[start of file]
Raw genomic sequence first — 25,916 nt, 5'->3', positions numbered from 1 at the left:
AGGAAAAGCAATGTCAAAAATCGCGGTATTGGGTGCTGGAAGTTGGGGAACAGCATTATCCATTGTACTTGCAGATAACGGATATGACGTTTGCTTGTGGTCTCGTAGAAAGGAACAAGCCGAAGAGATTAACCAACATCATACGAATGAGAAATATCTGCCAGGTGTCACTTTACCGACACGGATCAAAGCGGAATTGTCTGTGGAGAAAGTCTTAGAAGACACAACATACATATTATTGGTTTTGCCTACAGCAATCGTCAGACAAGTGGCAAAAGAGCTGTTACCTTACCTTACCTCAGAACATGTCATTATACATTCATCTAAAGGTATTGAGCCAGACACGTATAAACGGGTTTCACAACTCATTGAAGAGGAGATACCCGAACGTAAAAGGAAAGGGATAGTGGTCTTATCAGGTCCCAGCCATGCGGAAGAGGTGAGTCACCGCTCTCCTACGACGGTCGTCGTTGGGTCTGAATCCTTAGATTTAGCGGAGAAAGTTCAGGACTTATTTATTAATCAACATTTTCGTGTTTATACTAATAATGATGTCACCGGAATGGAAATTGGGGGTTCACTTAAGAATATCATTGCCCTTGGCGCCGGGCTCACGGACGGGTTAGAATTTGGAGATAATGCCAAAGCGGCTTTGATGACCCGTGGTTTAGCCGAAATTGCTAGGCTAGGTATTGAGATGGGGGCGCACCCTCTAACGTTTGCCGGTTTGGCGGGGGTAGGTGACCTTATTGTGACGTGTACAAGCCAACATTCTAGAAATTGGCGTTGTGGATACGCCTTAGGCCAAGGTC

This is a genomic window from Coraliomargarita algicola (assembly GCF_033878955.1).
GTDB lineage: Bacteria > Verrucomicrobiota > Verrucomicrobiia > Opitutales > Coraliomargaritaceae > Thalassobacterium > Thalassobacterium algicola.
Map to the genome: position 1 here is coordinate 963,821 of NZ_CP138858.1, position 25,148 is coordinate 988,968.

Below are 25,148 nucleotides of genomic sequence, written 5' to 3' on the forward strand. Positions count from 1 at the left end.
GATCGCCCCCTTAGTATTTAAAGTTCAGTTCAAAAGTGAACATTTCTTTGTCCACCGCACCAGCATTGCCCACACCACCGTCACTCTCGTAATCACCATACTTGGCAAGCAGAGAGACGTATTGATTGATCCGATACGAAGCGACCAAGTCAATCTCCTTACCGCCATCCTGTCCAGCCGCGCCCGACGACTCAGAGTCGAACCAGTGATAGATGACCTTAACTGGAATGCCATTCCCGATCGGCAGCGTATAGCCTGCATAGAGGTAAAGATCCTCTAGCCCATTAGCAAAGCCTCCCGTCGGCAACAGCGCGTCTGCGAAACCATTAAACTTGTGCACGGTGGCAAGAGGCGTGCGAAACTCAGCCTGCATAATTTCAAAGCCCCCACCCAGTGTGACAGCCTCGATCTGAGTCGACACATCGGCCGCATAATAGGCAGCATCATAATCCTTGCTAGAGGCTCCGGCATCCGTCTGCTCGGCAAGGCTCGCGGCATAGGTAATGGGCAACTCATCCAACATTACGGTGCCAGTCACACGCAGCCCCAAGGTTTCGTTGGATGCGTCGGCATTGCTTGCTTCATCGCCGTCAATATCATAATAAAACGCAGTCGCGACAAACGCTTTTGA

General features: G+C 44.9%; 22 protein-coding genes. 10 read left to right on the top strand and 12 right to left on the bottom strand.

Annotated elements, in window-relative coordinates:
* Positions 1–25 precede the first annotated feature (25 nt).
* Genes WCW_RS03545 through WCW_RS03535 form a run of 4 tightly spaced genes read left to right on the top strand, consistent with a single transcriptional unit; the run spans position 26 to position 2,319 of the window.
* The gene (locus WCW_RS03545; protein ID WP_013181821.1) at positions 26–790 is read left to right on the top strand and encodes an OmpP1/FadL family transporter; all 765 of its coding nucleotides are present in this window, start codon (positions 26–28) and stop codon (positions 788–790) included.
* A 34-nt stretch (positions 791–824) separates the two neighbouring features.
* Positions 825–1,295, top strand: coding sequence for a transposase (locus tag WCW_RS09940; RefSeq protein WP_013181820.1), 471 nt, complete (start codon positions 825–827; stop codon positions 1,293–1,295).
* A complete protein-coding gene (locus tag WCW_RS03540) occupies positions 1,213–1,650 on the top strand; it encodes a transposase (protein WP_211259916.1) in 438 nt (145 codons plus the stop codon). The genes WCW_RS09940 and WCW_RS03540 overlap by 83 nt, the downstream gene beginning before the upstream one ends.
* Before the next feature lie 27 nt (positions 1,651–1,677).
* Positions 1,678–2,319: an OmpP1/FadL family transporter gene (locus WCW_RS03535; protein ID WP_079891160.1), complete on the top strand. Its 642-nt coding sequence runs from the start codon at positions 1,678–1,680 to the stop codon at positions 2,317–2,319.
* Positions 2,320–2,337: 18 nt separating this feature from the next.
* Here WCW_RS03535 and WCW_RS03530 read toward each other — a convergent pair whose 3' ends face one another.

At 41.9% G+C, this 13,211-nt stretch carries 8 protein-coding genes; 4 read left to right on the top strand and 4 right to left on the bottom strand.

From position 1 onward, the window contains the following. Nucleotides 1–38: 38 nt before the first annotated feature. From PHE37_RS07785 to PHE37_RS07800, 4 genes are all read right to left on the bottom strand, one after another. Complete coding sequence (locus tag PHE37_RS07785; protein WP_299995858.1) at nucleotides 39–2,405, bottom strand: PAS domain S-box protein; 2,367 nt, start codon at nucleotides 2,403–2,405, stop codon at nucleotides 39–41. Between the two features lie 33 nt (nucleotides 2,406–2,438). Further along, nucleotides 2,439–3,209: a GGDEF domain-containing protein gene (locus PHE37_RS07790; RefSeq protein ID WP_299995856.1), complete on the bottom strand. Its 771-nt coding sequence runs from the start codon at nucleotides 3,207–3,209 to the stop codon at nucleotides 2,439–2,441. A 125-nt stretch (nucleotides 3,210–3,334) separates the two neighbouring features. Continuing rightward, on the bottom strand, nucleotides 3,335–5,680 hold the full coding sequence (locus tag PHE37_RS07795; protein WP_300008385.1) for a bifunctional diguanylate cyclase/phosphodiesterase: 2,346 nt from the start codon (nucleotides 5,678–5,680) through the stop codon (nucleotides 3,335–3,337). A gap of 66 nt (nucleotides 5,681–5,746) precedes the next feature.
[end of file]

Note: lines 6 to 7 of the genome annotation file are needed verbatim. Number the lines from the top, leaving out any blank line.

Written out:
Below are 25,148 nucleotides of genomic sequence, written 5' to 3' on the forward strand. Positions count from 1 at the left end.
GATCGCCCCCTTAGTATTTAAAGTTCAGTTCAAAAGTGAACATTTCTTTGTCCACCGCACCAGCATTGCCCACACCACCGTCACTCTCGTAATCACCATACTTGGCAAGCAGAGAGACGTATTGATTGATCCGATACGAAGCGACCAAGTCAATCTCCTTACCGCCATCCTGTCCAGCCGCGCCCGACGACTCAGAGTCGAACCAGTGATAGATGACCTTAACTGGAATGCCATTCCCGATCGGCAGCGTATAGCCTGCATAGAGGTAAAGATCCTCTAGCCCATTAGCAAAGCCTCCCGTCGGCAACAGCGCGTCTGCGAAACCATTAAACTTGTGCACGGTGGCAAGAGGCGTGCGAAACTCAGCCTGCATAATTTCAAAGCCCCCACCCAGTGTGACAGCCTCGATCTGAGTCGACACATCGGCCGCATAATAGGCAGCATCATAATCCTTGCTAGAGGCTCCGGCATCCGTCTGCTCGGCAAGGCTCGCGGCATAGGTAATGGGCAACTCATCCAACATTACGGTGCCAGTCACACGCAGCCCCAAGGTTTCGTTGGATGCGTCGGCATTGCTTGCTTCATCGCCGTCAATATCATAATAAAACGCAGTCGCGACAAACGCTTTTGA